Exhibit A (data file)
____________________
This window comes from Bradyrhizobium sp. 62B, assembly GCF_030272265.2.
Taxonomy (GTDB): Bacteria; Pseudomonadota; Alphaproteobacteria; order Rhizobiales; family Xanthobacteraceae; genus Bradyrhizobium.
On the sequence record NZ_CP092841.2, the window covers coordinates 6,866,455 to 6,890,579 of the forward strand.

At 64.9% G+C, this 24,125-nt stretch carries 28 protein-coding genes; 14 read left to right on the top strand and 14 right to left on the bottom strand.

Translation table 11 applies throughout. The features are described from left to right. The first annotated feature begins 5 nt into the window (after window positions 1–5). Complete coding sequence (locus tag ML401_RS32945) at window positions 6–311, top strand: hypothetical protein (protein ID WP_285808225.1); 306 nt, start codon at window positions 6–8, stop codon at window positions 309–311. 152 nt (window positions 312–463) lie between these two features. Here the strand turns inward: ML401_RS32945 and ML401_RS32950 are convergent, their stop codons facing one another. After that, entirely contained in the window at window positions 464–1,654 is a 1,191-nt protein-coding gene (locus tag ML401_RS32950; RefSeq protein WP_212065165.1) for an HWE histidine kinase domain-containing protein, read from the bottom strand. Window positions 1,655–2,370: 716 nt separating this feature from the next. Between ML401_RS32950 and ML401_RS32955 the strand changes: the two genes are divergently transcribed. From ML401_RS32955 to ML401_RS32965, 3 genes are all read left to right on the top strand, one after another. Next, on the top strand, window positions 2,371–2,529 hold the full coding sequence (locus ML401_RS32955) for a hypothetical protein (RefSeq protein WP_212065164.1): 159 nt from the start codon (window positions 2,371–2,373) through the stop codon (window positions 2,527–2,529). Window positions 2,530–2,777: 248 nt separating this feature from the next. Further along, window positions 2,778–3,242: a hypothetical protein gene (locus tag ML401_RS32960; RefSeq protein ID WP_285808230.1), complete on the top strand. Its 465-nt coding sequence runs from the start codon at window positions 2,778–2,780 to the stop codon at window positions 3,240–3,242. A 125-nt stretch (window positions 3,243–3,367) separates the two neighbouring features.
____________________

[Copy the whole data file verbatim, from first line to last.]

This window comes from Bradyrhizobium sp. 62B, assembly GCF_030272265.2.
Taxonomy (GTDB): Bacteria; Pseudomonadota; Alphaproteobacteria; order Rhizobiales; family Xanthobacteraceae; genus Bradyrhizobium.
On the sequence record NZ_CP092841.2, the window covers coordinates 6,866,455 to 6,890,579 of the forward strand.

At 64.9% G+C, this 24,125-nt stretch carries 28 protein-coding genes; 14 read left to right on the top strand and 14 right to left on the bottom strand.

Translation table 11 applies throughout. The features are described from left to right. The first annotated feature begins 5 nt into the window (after window positions 1–5). Complete coding sequence (locus tag ML401_RS32945) at window positions 6–311, top strand: hypothetical protein (protein ID WP_285808225.1); 306 nt, start codon at window positions 6–8, stop codon at window positions 309–311. 152 nt (window positions 312–463) lie between these two features. Here the strand turns inward: ML401_RS32945 and ML401_RS32950 are convergent, their stop codons facing one another. After that, entirely contained in the window at window positions 464–1,654 is a 1,191-nt protein-coding gene (locus tag ML401_RS32950; RefSeq protein WP_212065165.1) for an HWE histidine kinase domain-containing protein, read from the bottom strand. Window positions 1,655–2,370: 716 nt separating this feature from the next. Between ML401_RS32950 and ML401_RS32955 the strand changes: the two genes are divergently transcribed. From ML401_RS32955 to ML401_RS32965, 3 genes are all read left to right on the top strand, one after another. Next, on the top strand, window positions 2,371–2,529 hold the full coding sequence (locus ML401_RS32955) for a hypothetical protein (RefSeq protein WP_212065164.1): 159 nt from the start codon (window positions 2,371–2,373) through the stop codon (window positions 2,527–2,529). Window positions 2,530–2,777: 248 nt separating this feature from the next. Further along, window positions 2,778–3,242: a hypothetical protein gene (locus tag ML401_RS32960; RefSeq protein ID WP_285808230.1), complete on the top strand. Its 465-nt coding sequence runs from the start codon at window positions 2,778–2,780 to the stop codon at window positions 3,240–3,242. A 125-nt stretch (window positions 3,243–3,367) separates the two neighbouring features.